The rates of redundancies have been high between 2020 and 2022 due to the arrival of COVID-19; it has forced many businesses to take the hardest decisions to ensure their own survival.
The statutory definition of “redundancy” encompasses three different types of situation:
In order to ensure that a dismissal for redundancy is fair, an employer must establish that Redundancy is the real reason for the dismissal and that the employer acted reasonably in the circumstances in treating redundancy as the reason for dismissing the employee.
Redundancy should only be considered as a last resort, and there is a duty on the employer to consider all other options prior to making redundancies. Initial considerations that the employer should contemplate include:
Where 20 or more employees are being made redundant over a period of 90 days or less, an employer has a duty under the Trade Union and Labour Relations (Consolidation) Act 1992 (TULRCA) to:
A tribunal may award up to 90 days’ pay in respect of each employee where there has been a breach of the information and consultation duty (also called a protective award). An employer may be fined if it fails to notify the Secretary of State.
Whenever there is an obligation to consult collectively, the employer will also need to ensure that it has followed a fair procedure in relation to individuals, including consulting with them properly, so as to minimise claims for unfair dismissal.
A tribunal must consider whether the decision to dismiss an employee was within the range of conduct that a reasonable employer could have adopted.
Case law has established that an employer will normally not act reasonably (and a dismissal will therefore be unfair) unless the employer:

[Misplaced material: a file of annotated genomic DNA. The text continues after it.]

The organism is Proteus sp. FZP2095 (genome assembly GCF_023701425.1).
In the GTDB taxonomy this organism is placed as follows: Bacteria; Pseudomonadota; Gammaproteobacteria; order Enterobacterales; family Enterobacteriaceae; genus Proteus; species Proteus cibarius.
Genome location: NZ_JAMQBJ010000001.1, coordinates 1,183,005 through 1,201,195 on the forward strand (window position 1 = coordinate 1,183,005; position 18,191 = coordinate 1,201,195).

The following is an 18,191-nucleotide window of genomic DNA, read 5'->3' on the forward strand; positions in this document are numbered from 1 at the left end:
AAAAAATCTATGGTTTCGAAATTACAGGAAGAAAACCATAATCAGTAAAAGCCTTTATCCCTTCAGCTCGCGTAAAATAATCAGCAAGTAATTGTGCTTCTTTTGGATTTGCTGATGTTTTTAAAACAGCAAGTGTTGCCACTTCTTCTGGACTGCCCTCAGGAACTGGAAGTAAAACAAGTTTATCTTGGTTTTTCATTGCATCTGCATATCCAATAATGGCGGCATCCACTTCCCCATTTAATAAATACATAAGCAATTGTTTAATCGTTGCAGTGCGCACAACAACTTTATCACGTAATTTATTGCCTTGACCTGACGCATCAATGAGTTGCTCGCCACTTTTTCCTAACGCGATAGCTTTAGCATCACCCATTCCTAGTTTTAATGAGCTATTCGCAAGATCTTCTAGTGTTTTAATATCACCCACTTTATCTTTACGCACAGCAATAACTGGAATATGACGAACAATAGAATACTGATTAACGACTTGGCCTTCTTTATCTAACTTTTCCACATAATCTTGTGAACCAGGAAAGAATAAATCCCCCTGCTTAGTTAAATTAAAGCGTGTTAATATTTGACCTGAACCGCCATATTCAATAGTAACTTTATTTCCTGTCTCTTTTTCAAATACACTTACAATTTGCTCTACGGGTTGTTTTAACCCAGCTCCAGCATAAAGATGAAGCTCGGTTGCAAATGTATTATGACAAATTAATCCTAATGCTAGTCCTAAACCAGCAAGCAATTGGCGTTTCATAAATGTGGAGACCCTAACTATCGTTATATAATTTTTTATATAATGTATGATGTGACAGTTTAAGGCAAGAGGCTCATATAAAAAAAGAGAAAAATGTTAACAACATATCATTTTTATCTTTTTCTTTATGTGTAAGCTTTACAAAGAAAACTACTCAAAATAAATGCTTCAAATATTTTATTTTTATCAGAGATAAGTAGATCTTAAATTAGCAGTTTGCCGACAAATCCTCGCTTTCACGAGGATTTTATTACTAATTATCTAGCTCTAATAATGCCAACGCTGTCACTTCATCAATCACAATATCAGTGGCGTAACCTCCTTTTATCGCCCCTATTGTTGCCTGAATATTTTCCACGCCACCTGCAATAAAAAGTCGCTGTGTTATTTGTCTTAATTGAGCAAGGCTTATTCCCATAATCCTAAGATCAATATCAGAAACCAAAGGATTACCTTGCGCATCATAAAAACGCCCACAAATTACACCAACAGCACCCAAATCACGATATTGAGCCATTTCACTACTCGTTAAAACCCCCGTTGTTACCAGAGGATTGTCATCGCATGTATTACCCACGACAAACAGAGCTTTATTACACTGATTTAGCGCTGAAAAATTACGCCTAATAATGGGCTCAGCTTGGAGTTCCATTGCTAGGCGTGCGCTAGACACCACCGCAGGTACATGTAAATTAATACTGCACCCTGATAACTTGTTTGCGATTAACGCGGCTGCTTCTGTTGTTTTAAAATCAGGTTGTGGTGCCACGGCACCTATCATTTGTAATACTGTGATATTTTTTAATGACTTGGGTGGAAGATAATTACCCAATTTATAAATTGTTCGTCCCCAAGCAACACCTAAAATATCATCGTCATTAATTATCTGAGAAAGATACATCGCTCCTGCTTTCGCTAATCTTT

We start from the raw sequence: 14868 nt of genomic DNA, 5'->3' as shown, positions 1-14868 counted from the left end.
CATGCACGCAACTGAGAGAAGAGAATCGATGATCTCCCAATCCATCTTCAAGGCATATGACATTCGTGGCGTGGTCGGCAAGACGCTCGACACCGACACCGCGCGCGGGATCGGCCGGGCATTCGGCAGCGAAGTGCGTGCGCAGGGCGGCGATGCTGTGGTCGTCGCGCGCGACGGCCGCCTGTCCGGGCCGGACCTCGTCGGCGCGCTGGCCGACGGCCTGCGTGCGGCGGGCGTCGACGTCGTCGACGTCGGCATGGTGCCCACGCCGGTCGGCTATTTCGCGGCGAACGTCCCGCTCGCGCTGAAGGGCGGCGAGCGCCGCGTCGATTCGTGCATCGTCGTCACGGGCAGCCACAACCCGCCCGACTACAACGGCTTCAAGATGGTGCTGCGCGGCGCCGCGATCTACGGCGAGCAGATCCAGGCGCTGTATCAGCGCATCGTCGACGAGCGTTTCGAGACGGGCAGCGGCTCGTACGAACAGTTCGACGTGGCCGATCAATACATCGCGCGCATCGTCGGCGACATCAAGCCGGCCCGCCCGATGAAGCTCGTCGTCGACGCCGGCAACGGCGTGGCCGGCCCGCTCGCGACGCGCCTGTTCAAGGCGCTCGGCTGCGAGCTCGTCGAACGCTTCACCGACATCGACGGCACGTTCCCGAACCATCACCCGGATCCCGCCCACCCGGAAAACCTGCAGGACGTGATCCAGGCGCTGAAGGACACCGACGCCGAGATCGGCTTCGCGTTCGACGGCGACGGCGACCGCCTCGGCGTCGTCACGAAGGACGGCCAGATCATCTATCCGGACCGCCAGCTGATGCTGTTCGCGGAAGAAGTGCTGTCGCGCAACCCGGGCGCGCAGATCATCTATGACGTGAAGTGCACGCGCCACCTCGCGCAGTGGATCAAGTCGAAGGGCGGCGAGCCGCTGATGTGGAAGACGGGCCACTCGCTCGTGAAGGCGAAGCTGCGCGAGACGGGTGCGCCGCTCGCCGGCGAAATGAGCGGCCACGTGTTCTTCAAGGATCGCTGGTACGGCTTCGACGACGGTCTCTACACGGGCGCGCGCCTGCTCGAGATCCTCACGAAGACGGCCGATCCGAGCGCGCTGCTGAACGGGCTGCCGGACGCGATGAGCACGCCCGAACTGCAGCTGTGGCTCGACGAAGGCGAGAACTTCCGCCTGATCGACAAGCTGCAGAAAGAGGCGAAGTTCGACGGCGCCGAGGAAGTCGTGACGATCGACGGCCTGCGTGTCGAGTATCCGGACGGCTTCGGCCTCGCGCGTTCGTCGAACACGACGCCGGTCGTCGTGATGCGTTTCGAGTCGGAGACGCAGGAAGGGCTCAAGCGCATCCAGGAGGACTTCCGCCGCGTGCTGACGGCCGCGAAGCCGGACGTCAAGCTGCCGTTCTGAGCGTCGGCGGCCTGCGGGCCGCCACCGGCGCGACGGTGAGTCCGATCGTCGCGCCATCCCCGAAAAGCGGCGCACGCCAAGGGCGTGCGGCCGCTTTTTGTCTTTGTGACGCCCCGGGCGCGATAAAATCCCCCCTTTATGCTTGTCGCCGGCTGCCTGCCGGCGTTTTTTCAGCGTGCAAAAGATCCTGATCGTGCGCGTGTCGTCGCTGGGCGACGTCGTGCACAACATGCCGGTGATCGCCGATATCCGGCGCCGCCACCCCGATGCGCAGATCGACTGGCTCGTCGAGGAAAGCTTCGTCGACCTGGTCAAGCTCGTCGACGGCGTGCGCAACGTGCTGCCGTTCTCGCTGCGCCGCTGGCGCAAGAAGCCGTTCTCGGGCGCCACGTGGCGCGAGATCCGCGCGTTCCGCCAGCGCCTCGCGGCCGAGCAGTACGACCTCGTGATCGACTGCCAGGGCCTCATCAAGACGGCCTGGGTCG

When considering the fairness of any dismissal for redundancy, consultation with employees prior can be fundamental. A number of matters should be discussed with individual employees depending on the circumstances, but usually the discussion should include the following:
Regardless of the nature of the process, redundancies are very stressful for the individuals involved, especially the employees. It is extremely key that any employer who is planning to start a redundancy process takes sufficient time to plan and make sure that the necessary steps are taken.
Should any steps be skipped or should an employer make an errors, they may be setting an employee up for a strong unfair dismissal claim due to lawful redundancy breach.
More information about redundancy can be found in our FAQ here.
If you feel that you have been unfairly made redundant or if you’re an employer looking for assistance in dealing with the process correctly, please do not hesitate to get in touch with us on 0113 200 9720.
Meet the author
Daryl Ross Smith joined Oakwood Solicitors as a Paralegal in October 2018. Daryl finished his degree in Forensic Science at Northumbria University, before completing the GDL and the LPC LLM at the Uni…
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